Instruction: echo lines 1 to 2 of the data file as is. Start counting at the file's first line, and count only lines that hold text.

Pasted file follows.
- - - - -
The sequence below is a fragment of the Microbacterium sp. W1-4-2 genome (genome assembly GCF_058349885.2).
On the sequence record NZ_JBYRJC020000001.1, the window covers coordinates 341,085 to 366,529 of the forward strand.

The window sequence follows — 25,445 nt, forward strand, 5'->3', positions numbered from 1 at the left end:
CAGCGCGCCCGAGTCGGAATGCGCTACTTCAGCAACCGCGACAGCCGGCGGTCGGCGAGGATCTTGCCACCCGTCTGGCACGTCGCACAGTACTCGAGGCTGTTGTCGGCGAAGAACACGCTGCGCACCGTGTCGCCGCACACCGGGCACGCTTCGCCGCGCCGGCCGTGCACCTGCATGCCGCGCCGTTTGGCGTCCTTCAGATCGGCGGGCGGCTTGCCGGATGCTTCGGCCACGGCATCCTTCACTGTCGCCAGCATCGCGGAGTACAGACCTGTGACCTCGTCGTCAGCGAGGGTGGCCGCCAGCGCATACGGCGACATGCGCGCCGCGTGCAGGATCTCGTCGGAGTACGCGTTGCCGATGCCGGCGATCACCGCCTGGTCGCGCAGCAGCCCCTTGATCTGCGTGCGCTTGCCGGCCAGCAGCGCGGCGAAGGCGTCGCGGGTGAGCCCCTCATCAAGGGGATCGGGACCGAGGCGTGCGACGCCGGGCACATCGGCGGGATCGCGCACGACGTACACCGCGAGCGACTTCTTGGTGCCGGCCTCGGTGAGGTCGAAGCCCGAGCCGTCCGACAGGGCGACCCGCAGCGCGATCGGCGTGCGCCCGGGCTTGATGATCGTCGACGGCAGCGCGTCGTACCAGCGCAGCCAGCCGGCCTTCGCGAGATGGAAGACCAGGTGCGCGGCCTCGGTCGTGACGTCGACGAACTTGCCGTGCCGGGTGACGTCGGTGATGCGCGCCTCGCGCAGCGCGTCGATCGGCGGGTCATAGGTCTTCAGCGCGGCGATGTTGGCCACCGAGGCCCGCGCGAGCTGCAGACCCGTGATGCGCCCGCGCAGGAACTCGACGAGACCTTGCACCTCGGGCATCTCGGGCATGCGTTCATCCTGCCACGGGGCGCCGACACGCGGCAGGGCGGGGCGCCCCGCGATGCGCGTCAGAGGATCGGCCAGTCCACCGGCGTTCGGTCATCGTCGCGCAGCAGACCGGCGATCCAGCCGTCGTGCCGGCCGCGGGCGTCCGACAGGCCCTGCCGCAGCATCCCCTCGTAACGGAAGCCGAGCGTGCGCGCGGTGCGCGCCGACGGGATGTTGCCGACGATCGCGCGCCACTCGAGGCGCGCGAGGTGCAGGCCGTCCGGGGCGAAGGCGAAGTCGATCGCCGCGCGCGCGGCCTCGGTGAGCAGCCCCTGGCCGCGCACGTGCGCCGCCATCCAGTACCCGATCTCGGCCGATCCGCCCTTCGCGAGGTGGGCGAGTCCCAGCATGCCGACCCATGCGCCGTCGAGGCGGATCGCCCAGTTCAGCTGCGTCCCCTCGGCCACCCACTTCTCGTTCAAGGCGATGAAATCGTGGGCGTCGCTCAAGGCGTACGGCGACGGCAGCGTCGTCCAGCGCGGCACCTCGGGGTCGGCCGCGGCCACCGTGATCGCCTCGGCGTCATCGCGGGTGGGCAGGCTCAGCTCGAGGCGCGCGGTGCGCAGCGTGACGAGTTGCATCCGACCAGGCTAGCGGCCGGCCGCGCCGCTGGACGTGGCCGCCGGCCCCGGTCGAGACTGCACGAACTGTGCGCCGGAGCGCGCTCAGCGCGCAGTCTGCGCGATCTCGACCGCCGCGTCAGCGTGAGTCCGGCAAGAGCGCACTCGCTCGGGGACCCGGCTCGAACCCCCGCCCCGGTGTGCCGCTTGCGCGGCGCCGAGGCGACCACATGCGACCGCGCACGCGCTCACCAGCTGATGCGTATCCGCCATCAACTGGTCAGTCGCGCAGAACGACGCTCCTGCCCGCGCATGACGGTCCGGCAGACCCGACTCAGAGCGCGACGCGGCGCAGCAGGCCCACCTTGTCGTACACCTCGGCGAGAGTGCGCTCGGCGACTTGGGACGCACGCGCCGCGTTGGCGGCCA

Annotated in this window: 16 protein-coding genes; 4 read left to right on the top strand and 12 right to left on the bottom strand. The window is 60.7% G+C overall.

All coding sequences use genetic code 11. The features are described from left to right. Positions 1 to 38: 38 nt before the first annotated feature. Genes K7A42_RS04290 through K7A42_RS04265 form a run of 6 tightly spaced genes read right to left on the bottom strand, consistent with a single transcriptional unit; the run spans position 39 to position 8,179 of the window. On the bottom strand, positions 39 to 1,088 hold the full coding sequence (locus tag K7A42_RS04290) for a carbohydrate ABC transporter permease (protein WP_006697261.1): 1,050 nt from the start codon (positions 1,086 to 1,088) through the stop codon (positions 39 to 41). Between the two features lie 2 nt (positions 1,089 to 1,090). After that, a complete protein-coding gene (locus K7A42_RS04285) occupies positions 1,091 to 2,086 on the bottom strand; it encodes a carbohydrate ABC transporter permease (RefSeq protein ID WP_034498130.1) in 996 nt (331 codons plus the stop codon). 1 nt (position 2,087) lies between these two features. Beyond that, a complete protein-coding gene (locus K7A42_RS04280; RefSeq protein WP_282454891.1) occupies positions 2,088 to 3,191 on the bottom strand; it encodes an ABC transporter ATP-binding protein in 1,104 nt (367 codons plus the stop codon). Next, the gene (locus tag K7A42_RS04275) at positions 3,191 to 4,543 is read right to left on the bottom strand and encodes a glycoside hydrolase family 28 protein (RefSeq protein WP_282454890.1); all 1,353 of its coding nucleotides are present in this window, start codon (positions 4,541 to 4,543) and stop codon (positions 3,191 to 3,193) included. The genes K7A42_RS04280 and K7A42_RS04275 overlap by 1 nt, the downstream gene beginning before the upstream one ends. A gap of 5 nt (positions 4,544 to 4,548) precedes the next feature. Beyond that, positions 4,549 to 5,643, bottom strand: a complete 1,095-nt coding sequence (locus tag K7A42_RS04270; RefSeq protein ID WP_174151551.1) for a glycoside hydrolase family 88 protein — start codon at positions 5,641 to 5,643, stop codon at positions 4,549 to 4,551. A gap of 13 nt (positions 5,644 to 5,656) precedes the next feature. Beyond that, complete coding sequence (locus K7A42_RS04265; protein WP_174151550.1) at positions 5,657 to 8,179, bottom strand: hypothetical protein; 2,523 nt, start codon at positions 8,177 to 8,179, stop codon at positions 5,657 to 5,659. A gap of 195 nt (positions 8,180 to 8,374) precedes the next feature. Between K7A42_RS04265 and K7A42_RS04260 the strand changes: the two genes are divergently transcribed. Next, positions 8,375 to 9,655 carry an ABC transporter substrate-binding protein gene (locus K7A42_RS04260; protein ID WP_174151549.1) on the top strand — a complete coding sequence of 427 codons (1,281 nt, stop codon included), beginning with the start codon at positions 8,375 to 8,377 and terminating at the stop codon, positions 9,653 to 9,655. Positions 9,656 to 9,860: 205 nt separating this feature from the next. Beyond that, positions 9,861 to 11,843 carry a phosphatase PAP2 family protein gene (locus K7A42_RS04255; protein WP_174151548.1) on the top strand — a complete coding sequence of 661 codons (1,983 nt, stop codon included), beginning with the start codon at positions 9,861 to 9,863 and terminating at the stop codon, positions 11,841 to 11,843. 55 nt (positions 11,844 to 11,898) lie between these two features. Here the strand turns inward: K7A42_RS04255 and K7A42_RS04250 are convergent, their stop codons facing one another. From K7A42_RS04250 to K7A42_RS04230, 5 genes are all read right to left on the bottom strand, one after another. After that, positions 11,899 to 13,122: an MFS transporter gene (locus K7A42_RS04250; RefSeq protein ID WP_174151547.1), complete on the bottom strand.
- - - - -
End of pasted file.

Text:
The sequence below is a fragment of the Microbacterium sp. W1-4-2 genome (genome assembly GCF_058349885.2).
On the sequence record NZ_JBYRJC020000001.1, the window covers coordinates 341,085 to 366,529 of the forward strand.